more election fun

Unprecedented: The 2000 Presidential Election.

A few days ago I watched this documentary; it made me angry all over again. (It's showing on Sundance.) It went into a lot more detail about the egregious abuses than I remember having heard at the time. From the news coverage I remembered, it sounded like the main issue was poorly-designed voting machine interfaces (which, you would assume, would affect both parties equally.) But the most amazing things was how they deleted "former felons" from the voting roles: the database company they hired to do this was instructed that when matching names, they should:

  • match the last name;
  • only match the first five letters of the first name;
  • not match middle initials, "jr.", etc.;
  • match date-of-birth "approximately".

When they balked about how many false positives that would cause, the gov't told them "we want to cast as wide a net as possible." Apparently the few hand-checks that were done showed that the purges were around 5% accurate!

The claim goes that because they were matching last names only, they excluded a disproportionate number of black voters (who generally vote something like 90% democratic in Florida.)

Election Boards Use Intimidation and Outright Lying to Stop Students from Voting

Federal and state courts have clearly established that students have the right to vote where they go to school, even if they live in a dorm. But interviews with college students, civil-rights attorneys, political strategists and legal experts reveal that election officials all over the country are erecting illegal barriers to keep young voters from casting ballots.

Bush defends dropping absentee-ballot witnesses
(just make up anything for the registration, they don't confirm email)

On Tuesday, Gov. Jeb Bush signed into a law a measure that will forever drop the witness requirement from absentee ballots. Starting this July, absentee ballots will only need the signature of the voter in order to be considered valid. With the witness requirement dropped, Florida will essentially be offering voting by mail.

And there are signs of another Florida election scandal brewing involving absentee ballots: The Florida Department of Law Enforcement this week has opened an investigation into a March city election in Orlando. FDLE agents have seized absentee ballots in the case and are looking at whether or not election fraud was committed.

When asked about the investigation, Gov. Bush on Wednesday continued to defend the new law, noting that election supervisors have told him they didn't verify the names of witnesses anyway, only the names of the voters.

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36 Responses:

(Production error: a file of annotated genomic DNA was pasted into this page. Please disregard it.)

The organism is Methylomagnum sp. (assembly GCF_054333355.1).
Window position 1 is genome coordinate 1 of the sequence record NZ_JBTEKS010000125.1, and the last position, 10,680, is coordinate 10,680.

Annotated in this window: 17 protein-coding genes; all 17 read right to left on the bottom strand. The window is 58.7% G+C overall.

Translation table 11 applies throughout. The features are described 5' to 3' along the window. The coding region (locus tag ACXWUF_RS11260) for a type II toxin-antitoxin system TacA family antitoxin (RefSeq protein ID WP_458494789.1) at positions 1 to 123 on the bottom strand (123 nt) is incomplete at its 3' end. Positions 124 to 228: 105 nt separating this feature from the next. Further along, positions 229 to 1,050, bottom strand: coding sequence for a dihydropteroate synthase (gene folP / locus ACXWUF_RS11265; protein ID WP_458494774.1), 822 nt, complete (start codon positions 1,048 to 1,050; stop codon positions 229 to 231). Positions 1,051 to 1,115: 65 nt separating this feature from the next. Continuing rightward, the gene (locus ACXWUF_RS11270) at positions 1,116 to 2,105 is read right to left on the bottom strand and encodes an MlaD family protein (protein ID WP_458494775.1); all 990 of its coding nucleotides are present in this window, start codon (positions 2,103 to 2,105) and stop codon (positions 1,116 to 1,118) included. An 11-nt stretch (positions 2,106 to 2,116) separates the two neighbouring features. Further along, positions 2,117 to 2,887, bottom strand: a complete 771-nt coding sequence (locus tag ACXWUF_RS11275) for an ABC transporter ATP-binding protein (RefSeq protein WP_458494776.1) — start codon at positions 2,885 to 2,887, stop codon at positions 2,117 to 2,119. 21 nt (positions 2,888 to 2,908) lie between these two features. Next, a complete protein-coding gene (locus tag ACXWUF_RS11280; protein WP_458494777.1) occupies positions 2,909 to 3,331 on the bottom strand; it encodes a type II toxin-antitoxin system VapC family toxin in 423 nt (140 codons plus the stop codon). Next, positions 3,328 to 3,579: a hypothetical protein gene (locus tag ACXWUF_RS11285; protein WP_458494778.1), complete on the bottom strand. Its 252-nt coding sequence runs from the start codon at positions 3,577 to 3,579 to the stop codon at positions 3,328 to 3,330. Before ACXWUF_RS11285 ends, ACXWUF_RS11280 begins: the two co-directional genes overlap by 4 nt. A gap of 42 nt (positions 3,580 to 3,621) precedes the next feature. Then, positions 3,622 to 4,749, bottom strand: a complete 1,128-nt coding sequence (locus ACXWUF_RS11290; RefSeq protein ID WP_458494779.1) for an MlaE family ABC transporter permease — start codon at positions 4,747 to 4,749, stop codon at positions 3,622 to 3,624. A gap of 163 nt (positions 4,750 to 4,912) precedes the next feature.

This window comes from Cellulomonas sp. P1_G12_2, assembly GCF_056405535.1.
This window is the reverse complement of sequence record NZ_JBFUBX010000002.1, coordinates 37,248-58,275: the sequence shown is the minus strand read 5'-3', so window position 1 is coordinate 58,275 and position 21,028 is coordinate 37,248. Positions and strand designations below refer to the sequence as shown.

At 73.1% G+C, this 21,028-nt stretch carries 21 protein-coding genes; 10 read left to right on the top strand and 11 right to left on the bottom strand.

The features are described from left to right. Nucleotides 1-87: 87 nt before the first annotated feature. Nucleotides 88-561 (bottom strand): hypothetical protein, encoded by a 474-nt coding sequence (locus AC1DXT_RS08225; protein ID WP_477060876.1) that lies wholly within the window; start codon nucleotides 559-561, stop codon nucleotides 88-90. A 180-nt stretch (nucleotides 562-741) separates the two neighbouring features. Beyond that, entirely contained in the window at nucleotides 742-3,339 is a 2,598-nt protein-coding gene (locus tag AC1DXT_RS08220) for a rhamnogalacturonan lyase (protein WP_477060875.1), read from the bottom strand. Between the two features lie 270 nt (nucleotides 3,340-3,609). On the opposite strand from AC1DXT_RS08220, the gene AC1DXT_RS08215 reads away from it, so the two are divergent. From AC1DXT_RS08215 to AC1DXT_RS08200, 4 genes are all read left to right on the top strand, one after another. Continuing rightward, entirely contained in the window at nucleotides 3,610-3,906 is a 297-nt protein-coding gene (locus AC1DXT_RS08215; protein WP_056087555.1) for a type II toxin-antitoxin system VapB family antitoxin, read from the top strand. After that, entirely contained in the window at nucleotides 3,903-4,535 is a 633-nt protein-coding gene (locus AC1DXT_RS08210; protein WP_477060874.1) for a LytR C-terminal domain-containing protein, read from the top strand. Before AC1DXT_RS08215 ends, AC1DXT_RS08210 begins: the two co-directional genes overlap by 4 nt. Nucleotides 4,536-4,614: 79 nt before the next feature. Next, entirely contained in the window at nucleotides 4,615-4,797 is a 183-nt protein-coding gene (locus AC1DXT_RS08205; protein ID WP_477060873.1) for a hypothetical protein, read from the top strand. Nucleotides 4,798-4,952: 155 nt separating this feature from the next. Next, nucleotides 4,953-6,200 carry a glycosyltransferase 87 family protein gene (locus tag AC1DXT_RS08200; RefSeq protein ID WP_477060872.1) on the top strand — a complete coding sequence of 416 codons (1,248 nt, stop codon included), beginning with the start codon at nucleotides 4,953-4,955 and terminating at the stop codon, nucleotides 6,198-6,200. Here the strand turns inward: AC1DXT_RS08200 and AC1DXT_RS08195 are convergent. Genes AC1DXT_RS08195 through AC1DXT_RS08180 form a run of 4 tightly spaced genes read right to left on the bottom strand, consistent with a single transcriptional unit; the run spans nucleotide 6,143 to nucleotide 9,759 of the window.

1. But the most amazing things was how they deleted "former felons" from the voting roles: the database company they hired to do this was instructed that when matching names, they should:

    * match the last name;
    * only match the first five letters of the first name;
    * not match middle initials, "jr.", etc.;
    * match date-of-birth "approximately".

    It apparently happened in Oklahoma, too--close to home.

  2. supersat says:

    "Students who are denied the right to register at college can always opt to vote by absentee ballot -- but it's well known that this reduces participation. 'It is likely to depress turnout, because it is a harder burden than just walking up to a poll,' says Curtis Gans, director of the Committee for the Study of the American Electorate."

    Errr.... Wait. How is voting by mail less convenient? I get my ballot several weeks in advance, and I can fill it out at my leisure and drop it in the mail. I don't want to have to go out of my way to vote.

    • jkonrath says:

      The ballot gets sent to mom and dad in Possum Pouch, Arkansas when you're away at Big State U, and your parents are too dimwitted to forward it via postal mail, and you only go home once or twice a semester, so you never get a ballot. That's my guess, anyway...

      • everdred says:

        Mine was sent right to my campus P.O. Box.

        Of course, I live in Florida, so it really doesn't matter if the ballot reaches me.

      • supersat says:

        It's still more convenient that travelling back to Possum Pouch, Arkansas to vote. It's not really an issue of absentee ballots being inconvenient; it's that many people are registered to vote outside of where they live.

    • omnifarious says:

      I really have no idea how it works myself. I suspect most people are like me. It might be convenient for you, but only because you already know how the process works.

      • jwz says: